Message of the Regional Director , Dr Luis G. Sambo, on occasion of World Tuberculosis Day, 24 March 2007


Today 24 March, is World TB Day. It is a day for all to pause and reflect on the continuing public health importance of a curable disease that continues to cause suffering and death to thousands of people in our Region. The day reminds us of the historical day in 1886 when Robert Koch announced the discovery of the causative organism for Tuberculosis, effectively opening possibilities for its treatment and cure. Indeed effective treatment for TB exists and is widely even in our region. Many people are accessing TB treatment and coverage with DOTS based TB control services has continued to increase in countries.

Despite good progress with implementing the DOTS Strategy, notified TB cases have continued to rise in many countries in our Region, especially where TB/HIV co-infection rates are high. Access to diagnostic and treatment services is not yet universal and the quality of available services remains low. Furthermore, it is estimated that only half of existing TB cases are being identified and put on treatment. Of those put on treatment, less than 75% are being successfully cured mainly due to unacceptably high proportion of TB patients lost to follow up within the national programme.

Where HIV prevalence is high, TB incidence has increased several fold, making TB/HIV co-infection the main epidemiologic factor driving the TB epidemic in the region. On average, 35% of TB patients in the region are co-infected with HIV. In some areas in Southern and East Africa, over 50% of TB patients are co-infected with HIV and at least 40% of AIDS deaths are due to TB.

Recognizing the gravity of the situation, Ministers of Health of the African Region adopted a Resolution in August 2005 calling upon Member states to declare TB a public health emergency and to accelerate the fight against the epidemic. Notwithstanding, during the past year, TB cases resistant to first and second line anti TB drugs (Extensively Drug Resistant TB (XDR-TB)) have been reported in some countries in the region, underlining further the public health urgency of the TB situation in the Region.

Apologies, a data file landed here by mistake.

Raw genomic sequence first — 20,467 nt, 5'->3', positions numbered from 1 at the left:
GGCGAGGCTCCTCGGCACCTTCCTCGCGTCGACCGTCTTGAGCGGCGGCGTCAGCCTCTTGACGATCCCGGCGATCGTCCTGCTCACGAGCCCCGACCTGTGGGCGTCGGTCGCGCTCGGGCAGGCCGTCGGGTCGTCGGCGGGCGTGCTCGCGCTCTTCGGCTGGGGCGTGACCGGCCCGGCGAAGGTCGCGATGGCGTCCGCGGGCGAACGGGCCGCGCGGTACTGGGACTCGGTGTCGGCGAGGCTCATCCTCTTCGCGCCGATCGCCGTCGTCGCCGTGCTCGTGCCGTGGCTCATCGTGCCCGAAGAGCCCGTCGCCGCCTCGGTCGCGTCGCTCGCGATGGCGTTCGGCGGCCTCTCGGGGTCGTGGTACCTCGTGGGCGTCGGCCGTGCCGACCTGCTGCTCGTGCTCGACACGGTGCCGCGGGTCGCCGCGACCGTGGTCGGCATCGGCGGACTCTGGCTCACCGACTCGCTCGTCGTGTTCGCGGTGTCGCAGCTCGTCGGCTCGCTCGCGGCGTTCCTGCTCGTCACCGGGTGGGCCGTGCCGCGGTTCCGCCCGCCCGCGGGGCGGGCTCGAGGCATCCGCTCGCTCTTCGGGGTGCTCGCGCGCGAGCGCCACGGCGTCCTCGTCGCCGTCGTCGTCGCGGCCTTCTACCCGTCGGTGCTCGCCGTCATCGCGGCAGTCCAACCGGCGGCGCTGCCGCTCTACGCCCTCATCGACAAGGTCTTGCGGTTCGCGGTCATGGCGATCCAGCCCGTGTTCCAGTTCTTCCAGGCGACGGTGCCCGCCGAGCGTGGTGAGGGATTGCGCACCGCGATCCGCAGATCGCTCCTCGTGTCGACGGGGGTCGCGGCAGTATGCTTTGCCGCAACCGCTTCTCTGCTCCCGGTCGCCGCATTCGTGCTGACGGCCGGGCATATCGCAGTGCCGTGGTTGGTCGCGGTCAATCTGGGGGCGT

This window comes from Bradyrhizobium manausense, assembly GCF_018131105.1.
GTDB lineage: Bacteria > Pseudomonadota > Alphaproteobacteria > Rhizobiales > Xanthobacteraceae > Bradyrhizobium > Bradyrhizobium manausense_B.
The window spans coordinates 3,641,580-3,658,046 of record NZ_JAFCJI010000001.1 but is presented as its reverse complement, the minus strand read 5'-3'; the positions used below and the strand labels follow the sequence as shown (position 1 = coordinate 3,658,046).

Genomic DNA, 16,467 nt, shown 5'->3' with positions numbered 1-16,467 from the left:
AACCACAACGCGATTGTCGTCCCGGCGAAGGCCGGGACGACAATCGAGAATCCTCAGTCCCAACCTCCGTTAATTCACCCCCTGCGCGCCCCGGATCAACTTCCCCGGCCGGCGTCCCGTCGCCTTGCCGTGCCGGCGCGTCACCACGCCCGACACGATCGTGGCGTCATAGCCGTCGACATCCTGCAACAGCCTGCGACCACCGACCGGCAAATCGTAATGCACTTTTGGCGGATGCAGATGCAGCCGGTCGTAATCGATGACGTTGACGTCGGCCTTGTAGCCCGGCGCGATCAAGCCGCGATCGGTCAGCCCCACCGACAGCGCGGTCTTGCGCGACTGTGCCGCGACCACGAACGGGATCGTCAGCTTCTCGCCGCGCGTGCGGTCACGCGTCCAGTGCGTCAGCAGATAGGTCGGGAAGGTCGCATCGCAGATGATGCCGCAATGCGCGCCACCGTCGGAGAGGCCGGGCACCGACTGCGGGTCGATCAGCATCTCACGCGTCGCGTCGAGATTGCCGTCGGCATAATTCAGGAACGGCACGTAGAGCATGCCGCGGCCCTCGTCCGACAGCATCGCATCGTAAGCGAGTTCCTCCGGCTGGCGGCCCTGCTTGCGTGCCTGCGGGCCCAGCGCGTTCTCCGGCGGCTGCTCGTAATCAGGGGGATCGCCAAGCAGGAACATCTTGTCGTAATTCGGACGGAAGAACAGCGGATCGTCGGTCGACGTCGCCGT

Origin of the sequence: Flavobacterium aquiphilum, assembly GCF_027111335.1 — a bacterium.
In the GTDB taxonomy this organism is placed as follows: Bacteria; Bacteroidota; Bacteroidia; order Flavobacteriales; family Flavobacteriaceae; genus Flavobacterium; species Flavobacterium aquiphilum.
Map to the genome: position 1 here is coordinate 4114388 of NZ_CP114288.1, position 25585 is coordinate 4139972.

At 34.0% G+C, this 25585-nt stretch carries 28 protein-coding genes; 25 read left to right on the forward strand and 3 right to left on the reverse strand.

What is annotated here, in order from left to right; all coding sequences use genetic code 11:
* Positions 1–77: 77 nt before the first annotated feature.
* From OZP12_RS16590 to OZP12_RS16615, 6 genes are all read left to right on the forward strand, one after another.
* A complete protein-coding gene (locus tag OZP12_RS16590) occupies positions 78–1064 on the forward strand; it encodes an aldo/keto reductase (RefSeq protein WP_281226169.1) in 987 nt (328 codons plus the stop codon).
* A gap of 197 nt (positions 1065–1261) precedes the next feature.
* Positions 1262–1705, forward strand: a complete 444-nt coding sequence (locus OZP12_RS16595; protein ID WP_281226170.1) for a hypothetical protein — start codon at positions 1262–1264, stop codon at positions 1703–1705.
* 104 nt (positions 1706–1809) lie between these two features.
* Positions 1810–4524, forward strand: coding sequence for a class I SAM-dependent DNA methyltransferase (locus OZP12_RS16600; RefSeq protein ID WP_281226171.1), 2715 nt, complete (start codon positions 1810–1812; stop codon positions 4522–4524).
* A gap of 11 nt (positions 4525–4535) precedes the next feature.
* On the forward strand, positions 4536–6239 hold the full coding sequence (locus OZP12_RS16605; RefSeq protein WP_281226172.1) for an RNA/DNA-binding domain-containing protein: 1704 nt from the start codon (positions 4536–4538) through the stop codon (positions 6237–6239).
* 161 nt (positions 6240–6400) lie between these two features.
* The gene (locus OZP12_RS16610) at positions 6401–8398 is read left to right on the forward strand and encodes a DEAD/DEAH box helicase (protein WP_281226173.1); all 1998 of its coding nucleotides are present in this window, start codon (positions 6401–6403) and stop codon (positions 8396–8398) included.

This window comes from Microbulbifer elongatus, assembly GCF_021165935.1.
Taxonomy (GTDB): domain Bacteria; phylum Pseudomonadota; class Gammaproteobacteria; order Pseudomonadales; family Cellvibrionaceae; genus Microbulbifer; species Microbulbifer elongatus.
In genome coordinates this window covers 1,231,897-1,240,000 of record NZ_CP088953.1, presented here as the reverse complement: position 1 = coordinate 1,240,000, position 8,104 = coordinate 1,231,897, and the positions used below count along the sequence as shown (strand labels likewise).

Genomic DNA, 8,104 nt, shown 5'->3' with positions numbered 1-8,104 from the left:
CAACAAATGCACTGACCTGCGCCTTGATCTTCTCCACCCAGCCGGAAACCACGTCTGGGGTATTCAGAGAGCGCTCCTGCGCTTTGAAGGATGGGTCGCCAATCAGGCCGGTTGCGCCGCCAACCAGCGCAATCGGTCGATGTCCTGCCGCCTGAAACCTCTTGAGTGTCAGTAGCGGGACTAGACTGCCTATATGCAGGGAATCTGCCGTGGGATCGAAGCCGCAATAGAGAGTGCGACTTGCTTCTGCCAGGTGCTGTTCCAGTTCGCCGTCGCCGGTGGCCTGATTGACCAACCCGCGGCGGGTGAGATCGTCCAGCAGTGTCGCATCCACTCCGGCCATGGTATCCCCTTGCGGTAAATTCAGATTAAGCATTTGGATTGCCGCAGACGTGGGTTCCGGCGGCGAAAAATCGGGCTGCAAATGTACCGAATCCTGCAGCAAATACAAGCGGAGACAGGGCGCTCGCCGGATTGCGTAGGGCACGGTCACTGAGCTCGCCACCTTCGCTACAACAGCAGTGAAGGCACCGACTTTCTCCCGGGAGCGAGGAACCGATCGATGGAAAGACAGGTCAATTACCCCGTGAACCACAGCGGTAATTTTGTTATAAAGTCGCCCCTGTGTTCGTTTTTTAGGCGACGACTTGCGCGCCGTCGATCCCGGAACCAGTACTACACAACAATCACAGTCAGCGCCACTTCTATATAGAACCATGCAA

The theme for this year’s World TB Day, “TB Anywhere is TB Everywhere” emphasizes the tragedy the above situation represents. TB is infectious and everyone everywhere is potentially at risk of infection. The theme also underlines the collective responsibility we all have as individuals, member states, and part of the world community to bring TB under control.

Member states in collaboration with the international community must therefore take urgent action to accelerate scaling up of quality DOTS services, increase the low TB case detection and treatment success rates, and scale up TB/HIV interventions in the Region. Member states must also take urgent action to identify, quantify and effectively treat drug resistant TB cases in order to stop transmission.

More importantly, national programmes must ensure that all uncomplicated TB cases are successfully treated in order to prevent emergence of drug resistant strains. The main cause of drug resistant TB is poor initial patient management including wrong or inadequate treatment regimens. High patient default rates as observed in many countries in the region exacerbate this likelihood. In today’s global village, drug resistant TB cases anywhere are drug resistant TB cases everywhere.

I therefore call upon political leadership in all member states to dedicate adequate resources to the fight against TB and to champion the call to attain universal access to high quality TB services. This is consistent with declaration of TB as an emergency by the Regional Committee in August 2005 and the call by Heads of State and Government for Universal Access to AIDS, TB and Malaria (ATM) services by 2010.

I further call upon the international community to demonstrate continuing solidarity with us in the fight against TB in the region as one way to control TB everywhere in the world.

The regional office will continue to collaborate with regional partners and regional economic communities to provide technical support to countries to promote implementation of effective TB control programmes capable of reducing suffering and death towards the Millennium Development Goal targets.

In order to give effective meaning to the World TB Day theme for this year, everyone everywhere in the region must make a special effort to contribute to the identification and or successful treatment of an existing TB case in their locality. Remember, TB like all other communicable diseases does not respect borders or persons. Everyone is at risk until transmission is halted and everyone has a role to play to bring this about.